Proposed federal budget cuts could hurt thousands of CO energy jobs


Proposed federal budget cuts endanger thousands of well-paying clean energy jobs in Colorado. Colorado’s diverse energy sector includes more than 30,000 jobs involving energy efficiency, more than any other part of the energy sector (more than solar and wind, oil, natural gas, or coal), according to a 2017 study conducted by the U.S. Department of Energy (DOE).

Many of these jobs involve members of the Colorado Energy Efficiency Business Coalition (EEBC), a statewide trade association of non-utility companies that provide energy efficiency products and services in Colorado. For example, our members produce energy-efficient windows, insulation, heating and cooling equipment, and other energy-efficient products, which the state exports nationally and internationally. Other Colorado companies and EEBC members help retrofit Colorado’s homes and businesses with more energy-efficient lighting, heating, air conditioning, and other equipment.

These well-paying jobs cannot be outsourced because they involve hands-on work like construction and trades. These are exactly the kinds of jobs that Colorado needs to encourage. These workers spend their wages on local goods and services, which also helps the state’s economy.

There are other benefits of energy efficiency products and services. Consumers and businesses save more money on their energy bills than they spend by paying for energy efficiency upgrades. And when consumers and businesses spend less to heat, cool and light their homes and buildings, they have more to spend on other goods, producing additional revenue for other local businesses.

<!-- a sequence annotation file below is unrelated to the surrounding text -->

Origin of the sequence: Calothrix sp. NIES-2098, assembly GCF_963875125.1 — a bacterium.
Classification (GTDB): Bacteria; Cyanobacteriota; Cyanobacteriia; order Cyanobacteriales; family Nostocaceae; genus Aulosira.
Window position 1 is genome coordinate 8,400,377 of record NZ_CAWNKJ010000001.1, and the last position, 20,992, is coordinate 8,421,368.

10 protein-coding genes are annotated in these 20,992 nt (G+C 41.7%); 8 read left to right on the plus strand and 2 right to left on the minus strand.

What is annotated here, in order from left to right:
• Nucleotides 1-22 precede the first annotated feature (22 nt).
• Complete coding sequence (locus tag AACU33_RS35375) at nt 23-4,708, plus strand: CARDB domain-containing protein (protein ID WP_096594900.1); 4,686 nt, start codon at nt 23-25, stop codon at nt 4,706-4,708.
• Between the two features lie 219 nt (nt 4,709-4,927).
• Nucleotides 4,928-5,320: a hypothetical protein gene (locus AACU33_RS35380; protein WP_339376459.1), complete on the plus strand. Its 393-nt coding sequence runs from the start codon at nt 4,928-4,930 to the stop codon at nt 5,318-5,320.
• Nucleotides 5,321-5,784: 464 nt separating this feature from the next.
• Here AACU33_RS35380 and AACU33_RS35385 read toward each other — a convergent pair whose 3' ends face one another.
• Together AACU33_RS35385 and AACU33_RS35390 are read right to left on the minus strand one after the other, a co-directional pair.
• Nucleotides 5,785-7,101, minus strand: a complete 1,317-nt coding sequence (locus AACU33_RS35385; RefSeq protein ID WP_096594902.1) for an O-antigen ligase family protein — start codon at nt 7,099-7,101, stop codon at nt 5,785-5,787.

Yet the Trump administration and the U.S. House of Representatives have proposed devastating cuts (more than 40 percent in the House budget, 75 percent cuts in the administration’s budget) to these energy efficiency programs that benefit Colorado in the federal budget for Fiscal Year 2018.

For example, DOE’s Advanced Manufacturing and Building Technologies Offices fund research and development of new energy-efficient technologies, such as through the National Renewable Energy Lab (NREL) in Golden. NREL normally receives about $460 million of federal funding annually for research and development involving energy efficiency, sustainable transportation, and renewable energy.

DOE’s weatherization assistance program has provided free energy efficiency upgrades to 10,800 Colorado homes over the past 8 years, saving low-income families about $2.9 million per year in energy costs.

Most Coloradoans also recognize the U.S. EPA’s ENERGY STAR program, which identifies and labels energy-efficient appliances, equipment and buildings. But ENERGY STAR also faces the budgetary ax.

In short, energy efficiency is a major driver of Colorado’s economy, and the state is becoming more recognized as a clean-energy leader and innovation hub. Colorado businesses continue to leverage DOE and EPA energy efficiency programs to help create jobs and produce energy cost savings.

Any abrupt and significant cuts to federal energy efficiency program funding, including cuts to NREL’s budget, would result in a loss of jobs and increased energy costs for businesses and homes. Such cuts would also hamper our progress towards achieving Colorado’s air pollution reduction and clean energy goals.

Colorado’s congressional delegation has the opportunity to fight for, and build on, Colorado’s leadership in energy efficiency and clean energy by defending these programs. We are calling on our representatives in Congress to do so. These programs benefit Coloradoans and all Americans. Preserving strong funding for the U.S. DOE and EPA energy efficiency programs would brighten the economic future of Colorado and is in our nation’s best interest. We urge Colorado’s Senators and Representatives to take up this cause as the Congress finalizes the federal budget for Fiscal Year 2018.

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